Navigating the High Conflict Divorce: Protecting Yourself and the Children from Triangulation and Parental Alienation

Understand the tactics of narcissistic parents and avoid becoming an unwitting accomplice

Mark Randall Havens
5 min readJan 31
Discover how to recognize triangulation and parental alienation and how to prevent its devastating impact.
The high conflict divorce is a battleground between warring parents, but the children are the casualties. Photo by cottonbro studio.

The tactics of the narcissistic parent may be familiar to you if you know someone going through a high-conflict divorce. They try to isolate and undermine the other parent by triangulating the community and making false accusations of abuse. Do you know how to protect yourself from becoming an enabler?

A manipulative technique often used by narcissistic individuals, particularly during and after divorce, is triangulation. An attempt to destabilize relationships by leveraging a third party can profoundly impact children and lead to the loss of a relationship between one parent and their child.

As a part of divorce and custody disputes, triangulation can involve false allegations of domestic violence, which can be used to alienate the victim’s parents from their children and their community.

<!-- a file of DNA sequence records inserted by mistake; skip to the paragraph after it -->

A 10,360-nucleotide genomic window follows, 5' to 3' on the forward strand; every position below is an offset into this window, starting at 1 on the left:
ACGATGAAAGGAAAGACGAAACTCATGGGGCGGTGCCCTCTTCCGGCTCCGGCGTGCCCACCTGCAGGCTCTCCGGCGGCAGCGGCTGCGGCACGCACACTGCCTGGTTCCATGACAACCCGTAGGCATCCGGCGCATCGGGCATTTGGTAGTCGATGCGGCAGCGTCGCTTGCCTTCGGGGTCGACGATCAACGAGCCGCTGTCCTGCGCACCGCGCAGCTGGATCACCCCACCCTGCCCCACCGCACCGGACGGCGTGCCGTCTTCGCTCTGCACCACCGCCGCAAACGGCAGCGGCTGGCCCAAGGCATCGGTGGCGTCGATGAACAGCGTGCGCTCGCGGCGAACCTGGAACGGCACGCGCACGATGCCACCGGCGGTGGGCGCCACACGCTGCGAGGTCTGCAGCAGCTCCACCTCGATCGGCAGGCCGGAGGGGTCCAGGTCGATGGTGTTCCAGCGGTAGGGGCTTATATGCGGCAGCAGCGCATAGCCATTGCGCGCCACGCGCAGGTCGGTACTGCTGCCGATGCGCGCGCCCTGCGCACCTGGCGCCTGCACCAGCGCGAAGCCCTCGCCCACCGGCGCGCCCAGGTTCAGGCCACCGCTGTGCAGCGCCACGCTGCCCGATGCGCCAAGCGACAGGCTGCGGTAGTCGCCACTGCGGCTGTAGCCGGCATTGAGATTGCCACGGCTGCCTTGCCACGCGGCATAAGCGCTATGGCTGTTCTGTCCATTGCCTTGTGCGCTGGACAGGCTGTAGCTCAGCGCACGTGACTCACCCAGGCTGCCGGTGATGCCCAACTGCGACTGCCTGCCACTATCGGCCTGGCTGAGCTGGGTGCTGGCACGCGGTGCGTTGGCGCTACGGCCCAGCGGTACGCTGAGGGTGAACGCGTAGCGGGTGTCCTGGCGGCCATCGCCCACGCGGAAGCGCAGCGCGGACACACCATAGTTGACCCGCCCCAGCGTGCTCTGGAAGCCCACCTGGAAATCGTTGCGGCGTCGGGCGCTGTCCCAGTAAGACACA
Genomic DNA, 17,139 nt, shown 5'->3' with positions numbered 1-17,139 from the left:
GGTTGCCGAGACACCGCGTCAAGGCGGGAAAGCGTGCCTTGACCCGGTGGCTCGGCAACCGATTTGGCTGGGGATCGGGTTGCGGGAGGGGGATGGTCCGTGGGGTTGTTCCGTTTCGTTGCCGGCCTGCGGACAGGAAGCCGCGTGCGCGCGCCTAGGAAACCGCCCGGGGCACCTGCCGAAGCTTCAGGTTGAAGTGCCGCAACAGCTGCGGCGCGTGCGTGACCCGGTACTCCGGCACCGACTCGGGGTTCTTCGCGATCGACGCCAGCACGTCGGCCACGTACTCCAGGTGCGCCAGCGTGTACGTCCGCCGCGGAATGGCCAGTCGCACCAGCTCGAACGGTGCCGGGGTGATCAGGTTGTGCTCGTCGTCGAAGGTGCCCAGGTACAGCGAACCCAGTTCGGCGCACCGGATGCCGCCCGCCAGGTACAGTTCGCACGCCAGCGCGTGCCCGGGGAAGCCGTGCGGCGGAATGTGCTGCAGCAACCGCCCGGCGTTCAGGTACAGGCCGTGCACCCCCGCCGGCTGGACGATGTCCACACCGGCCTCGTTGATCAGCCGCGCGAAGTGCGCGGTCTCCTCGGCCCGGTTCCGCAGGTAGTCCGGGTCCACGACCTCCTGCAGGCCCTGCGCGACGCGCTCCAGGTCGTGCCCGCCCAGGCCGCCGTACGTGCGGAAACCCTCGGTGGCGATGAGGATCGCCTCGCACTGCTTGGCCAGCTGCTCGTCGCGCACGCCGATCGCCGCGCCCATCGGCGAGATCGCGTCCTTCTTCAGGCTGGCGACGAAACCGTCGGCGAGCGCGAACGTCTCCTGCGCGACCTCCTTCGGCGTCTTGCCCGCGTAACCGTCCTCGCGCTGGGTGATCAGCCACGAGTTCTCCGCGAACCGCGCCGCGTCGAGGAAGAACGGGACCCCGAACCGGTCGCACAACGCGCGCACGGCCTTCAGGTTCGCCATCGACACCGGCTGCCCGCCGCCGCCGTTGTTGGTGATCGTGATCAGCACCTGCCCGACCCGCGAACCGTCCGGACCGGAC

“False allegations of domestic violence are an under-recognized problem in custody disputes and divorce cases,” says Avieli, a criminology researcher at Ariel University, Israel in an article titled: False Allegations of Domestic Violence: A Qualitative Analysis of Ex-Partners’ Narratives. These false allegations can be used to manipulate the legal system, child protective services, health providers, and even whole communities, and are often used to further triangulate the relationship between the victim parent and their children. When these false claims are made, the victim parent may struggle to maintain a relationship with their children and may experience “considerable pain,” as described by Avieli.

In addition to these false allegations, narcissistic individuals may use other tactics to triangulate their relationships with their children, such as enlisting the help of therapists and other health providers. In another article, Avieli argues that “when therapists join with custodial parents as sympathetic allies, they can become involved in a perniciously triangulated relationship. As a loyal advocate, the therapist responds more…



Mark Randall Havens

Join his journey of healing and self-discovery through his work as director of COPARENT and leader of the Dallas Maker Community.

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